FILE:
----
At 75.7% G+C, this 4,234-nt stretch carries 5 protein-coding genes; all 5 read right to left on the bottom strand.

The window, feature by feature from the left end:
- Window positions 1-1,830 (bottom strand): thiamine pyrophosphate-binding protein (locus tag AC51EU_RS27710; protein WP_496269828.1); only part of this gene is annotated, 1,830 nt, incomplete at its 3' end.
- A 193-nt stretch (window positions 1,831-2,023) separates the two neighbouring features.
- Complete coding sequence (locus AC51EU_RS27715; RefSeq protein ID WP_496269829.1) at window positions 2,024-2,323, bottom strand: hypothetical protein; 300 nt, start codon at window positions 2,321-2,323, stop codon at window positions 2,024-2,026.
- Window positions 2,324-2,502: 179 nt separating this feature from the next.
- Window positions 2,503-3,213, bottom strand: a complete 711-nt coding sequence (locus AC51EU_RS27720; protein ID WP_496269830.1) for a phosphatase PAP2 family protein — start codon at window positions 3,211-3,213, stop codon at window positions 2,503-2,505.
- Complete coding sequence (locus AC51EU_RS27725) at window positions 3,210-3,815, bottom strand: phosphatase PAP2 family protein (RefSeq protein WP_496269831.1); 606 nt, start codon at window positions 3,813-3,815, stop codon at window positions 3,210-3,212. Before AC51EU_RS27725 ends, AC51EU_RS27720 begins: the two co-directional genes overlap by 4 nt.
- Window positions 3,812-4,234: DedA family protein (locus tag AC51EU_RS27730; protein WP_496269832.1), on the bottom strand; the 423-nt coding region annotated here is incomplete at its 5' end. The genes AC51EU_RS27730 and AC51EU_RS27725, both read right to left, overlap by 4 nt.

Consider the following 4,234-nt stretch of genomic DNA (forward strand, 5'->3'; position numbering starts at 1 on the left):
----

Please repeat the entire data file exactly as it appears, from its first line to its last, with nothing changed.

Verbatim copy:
At 75.7% G+C, this 4,234-nt stretch carries 5 protein-coding genes; all 5 read right to left on the bottom strand.

The window, feature by feature from the left end:
- Window positions 1-1,830 (bottom strand): thiamine pyrophosphate-binding protein (locus tag AC51EU_RS27710; protein WP_496269828.1); only part of this gene is annotated, 1,830 nt, incomplete at its 3' end.
- A 193-nt stretch (window positions 1,831-2,023) separates the two neighbouring features.
- Complete coding sequence (locus AC51EU_RS27715; RefSeq protein ID WP_496269829.1) at window positions 2,024-2,323, bottom strand: hypothetical protein; 300 nt, start codon at window positions 2,321-2,323, stop codon at window positions 2,024-2,026.
- Window positions 2,324-2,502: 179 nt separating this feature from the next.
- Window positions 2,503-3,213, bottom strand: a complete 711-nt coding sequence (locus AC51EU_RS27720; protein ID WP_496269830.1) for a phosphatase PAP2 family protein — start codon at window positions 3,211-3,213, stop codon at window positions 2,503-2,505.
- Complete coding sequence (locus AC51EU_RS27725) at window positions 3,210-3,815, bottom strand: phosphatase PAP2 family protein (RefSeq protein WP_496269831.1); 606 nt, start codon at window positions 3,813-3,815, stop codon at window positions 3,210-3,212. Before AC51EU_RS27725 ends, AC51EU_RS27720 begins: the two co-directional genes overlap by 4 nt.
- Window positions 3,812-4,234: DedA family protein (locus tag AC51EU_RS27730; protein WP_496269832.1), on the bottom strand; the 423-nt coding region annotated here is incomplete at its 5' end. The genes AC51EU_RS27730 and AC51EU_RS27725, both read right to left, overlap by 4 nt.

Consider the following 4,234-nt stretch of genomic DNA (forward strand, 5'->3'; position numbering starts at 1 on the left):